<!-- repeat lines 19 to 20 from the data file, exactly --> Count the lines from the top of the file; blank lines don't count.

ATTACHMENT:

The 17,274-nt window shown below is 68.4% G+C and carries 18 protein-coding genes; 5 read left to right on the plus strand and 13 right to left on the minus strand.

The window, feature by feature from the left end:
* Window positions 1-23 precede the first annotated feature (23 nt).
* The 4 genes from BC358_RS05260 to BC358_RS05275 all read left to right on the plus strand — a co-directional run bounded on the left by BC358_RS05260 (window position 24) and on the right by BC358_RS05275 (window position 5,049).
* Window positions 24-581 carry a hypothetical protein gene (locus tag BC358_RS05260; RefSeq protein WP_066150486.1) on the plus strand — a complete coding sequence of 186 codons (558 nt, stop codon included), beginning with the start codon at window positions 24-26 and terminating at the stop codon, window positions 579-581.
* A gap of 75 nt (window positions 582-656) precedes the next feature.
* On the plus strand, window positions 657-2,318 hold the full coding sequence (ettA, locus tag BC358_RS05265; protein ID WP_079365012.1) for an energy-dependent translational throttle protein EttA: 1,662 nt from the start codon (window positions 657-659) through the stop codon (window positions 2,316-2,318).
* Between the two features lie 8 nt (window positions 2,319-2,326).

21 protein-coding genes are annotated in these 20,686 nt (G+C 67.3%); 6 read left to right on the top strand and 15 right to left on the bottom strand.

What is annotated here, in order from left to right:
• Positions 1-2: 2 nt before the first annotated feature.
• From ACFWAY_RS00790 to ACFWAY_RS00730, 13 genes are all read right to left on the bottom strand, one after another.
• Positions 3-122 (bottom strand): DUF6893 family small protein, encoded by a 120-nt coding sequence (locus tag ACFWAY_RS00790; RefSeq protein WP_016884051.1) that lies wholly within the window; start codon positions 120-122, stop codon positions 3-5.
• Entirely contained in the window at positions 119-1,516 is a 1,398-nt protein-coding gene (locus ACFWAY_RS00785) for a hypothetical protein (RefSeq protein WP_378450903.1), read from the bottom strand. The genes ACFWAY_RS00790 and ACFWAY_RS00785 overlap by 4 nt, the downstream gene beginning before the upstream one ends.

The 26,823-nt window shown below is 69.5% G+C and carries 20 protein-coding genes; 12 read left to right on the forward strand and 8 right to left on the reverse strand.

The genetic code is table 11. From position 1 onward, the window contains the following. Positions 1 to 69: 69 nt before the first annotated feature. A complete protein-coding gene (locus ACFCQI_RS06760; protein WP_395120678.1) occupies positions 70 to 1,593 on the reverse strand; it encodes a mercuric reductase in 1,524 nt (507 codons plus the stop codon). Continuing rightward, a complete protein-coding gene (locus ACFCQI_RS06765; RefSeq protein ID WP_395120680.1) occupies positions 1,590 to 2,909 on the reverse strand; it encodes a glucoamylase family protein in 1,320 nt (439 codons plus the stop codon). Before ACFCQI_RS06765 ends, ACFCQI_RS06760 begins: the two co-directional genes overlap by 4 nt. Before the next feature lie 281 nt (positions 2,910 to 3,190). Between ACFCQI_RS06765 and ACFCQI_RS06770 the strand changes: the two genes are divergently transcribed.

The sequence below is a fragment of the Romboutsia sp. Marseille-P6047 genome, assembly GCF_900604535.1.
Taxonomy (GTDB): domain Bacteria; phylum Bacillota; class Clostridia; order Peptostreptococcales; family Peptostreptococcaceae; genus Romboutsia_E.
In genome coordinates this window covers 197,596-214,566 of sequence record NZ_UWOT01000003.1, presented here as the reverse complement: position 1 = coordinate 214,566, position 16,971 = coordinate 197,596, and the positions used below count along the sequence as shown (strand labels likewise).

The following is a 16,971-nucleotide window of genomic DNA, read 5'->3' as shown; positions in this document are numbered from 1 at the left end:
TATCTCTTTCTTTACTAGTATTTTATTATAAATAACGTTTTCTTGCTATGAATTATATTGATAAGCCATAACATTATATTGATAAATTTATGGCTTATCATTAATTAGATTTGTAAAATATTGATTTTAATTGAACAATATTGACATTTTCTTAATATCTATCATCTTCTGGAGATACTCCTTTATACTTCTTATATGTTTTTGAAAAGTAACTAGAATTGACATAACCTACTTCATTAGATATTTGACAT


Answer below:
In genome coordinates this window covers 197,596-214,566 of sequence record NZ_UWOT01000003.1, presented here as the reverse complement: position 1 = coordinate 214,566, position 16,971 = coordinate 197,596, and the positions used below count along the sequence as shown (strand labels likewise).

The following is a 16,971-nucleotide window of genomic DNA, read 5'->3' as shown; positions in this document are numbered from 1 at the left end: